The same principle can be extended to any number of capacitors and VR values. For simplicity Equations 1 and 1A will be used as the basis for the following discussion. The principles described are equally applicable to circuits with more than one conditionally-switched capacitor, as in FIG. 5.

Two idealizations included in the discussion above are, in general, imperfectly realized in practical circuits: first, because of tolerances in manufacturing, conditionally-switched capacitors such as C6 generally do not have precisely the intended values; second, the final voltage to which the floating diffusion 2 settles (voltage 43 in FIG. 4, for example) is in general not perfectly independent of QOUT. The effects of these non-idealities are considered in detail below, beginning with the dependence of voltage 43 on QOUT.

Considering a first-order (linear) dependence of voltage 43 upon QOUT, the value of voltage 43 can be written v43=v43N+kQOUT, where v43 is the actual value of voltage 43, v23N is the nominal value, and k is a coefficient embodying the linear dependence on QOUT. Using this expression for voltage 43 in Equation 1A yields:

Q CONST = ( C 5 + C 6 ) ( voltage 41 - v 43 N - k Q OUT ) + C 5 ( voltage 46 - voltage 45 ) = ( C 5 + C 6 ) ( voltage 41 - v 43 N ) + C 5 ( voltage 46 - voltage 45 ) - ( C 5 + C 6 ) k Q OUT = Q CC - ( C 5 + C 6 ) k Q OUT Equation 3
where QCC is the QOUT-independent (i.e., constant) component of QCONST. Replacing QCONST in Equation 1 with the expression given by Equation 3, we obtain:
Q OUT =Q IN +C 6 ΔV QR1 +Q CC−(C 5 +C 6)kQ OUT  Equation 4

Turning now to the fabrication errors in C6, we can write C6=C6N+C6E, where C6N is the nominal value of C6, and C6E is the deviation from nominal. Substituting this expression into Equation 4 yields:
Q OUT =Q IN +C 6N ΔV QR1 +C 6E ΔV QR1 +Q CC−(C 5 +C 6)kQ OUT  Equation 5

In fractional terms, the errors expressed in Equation 5 are C6E/C6N and (C5+C6)k, both of which are dimensionless quantities. In practical designs these fractional errors are small (i.e., <<1). Thus we can find a practically-useful approximation to Equation 5 by replacing QOUT in the last term with the full expression given by Equation 5, and then omitting second-order error effects (i.e., terms including squares or products of the fractional errors). Defining ε=(C5+C6)k and carrying out this procedure, we obtain:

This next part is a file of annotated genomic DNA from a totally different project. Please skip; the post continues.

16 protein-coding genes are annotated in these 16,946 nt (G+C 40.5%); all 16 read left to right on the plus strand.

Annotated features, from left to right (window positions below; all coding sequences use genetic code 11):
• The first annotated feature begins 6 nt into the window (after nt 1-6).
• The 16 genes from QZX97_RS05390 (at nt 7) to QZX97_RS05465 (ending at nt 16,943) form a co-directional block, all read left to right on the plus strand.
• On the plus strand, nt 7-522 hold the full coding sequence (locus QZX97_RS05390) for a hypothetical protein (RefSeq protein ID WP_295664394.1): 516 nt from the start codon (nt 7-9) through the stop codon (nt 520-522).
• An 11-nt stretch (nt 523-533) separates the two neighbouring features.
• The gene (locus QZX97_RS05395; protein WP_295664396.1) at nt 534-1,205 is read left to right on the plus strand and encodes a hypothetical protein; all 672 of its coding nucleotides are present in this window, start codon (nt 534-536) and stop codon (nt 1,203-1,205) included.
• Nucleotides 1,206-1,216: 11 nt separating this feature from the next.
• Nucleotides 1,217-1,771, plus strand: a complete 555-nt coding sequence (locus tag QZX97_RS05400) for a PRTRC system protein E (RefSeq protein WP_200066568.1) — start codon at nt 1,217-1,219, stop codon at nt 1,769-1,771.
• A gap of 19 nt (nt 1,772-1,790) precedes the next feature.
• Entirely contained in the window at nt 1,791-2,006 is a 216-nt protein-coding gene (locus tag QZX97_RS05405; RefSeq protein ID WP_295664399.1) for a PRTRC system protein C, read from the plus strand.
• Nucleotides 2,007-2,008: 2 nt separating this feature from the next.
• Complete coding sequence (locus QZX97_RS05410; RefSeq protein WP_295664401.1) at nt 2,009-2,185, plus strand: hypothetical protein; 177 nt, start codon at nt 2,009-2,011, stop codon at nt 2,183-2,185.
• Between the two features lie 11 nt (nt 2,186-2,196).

Q OUT =Q IN(1−ε)+C 6N ΔV QR1(1−ε)+Q CC(1−ε)+C 6E ΔV QR1  Equation 6

Comparing this expression to the idealized expression of Equation 1, it is apparent that the quantity (1−ε) is an effective charge-transfer gain; ε is the amount by which that gain falls short of unity. The term C6EΔVQR1 embodies the effect of fabrication error in C6.

A pipelined charge-domain ADC is composed of multiple stages like that of FIG. 3, in which reference charges are conditionally added and subsequently transferred down the pipeline. (As mentioned above, some architectures employ multiple conditional charges per stage.) Equation 6 expresses the output charge of each such stage in terms of that stage's input charge and its conditional capacitor switching. At any stage of the pipeline, the input charge is the sum of the signal-charge input to the pipeline and the cumulative changes due to up-stream pipeline stages according to Equation 6.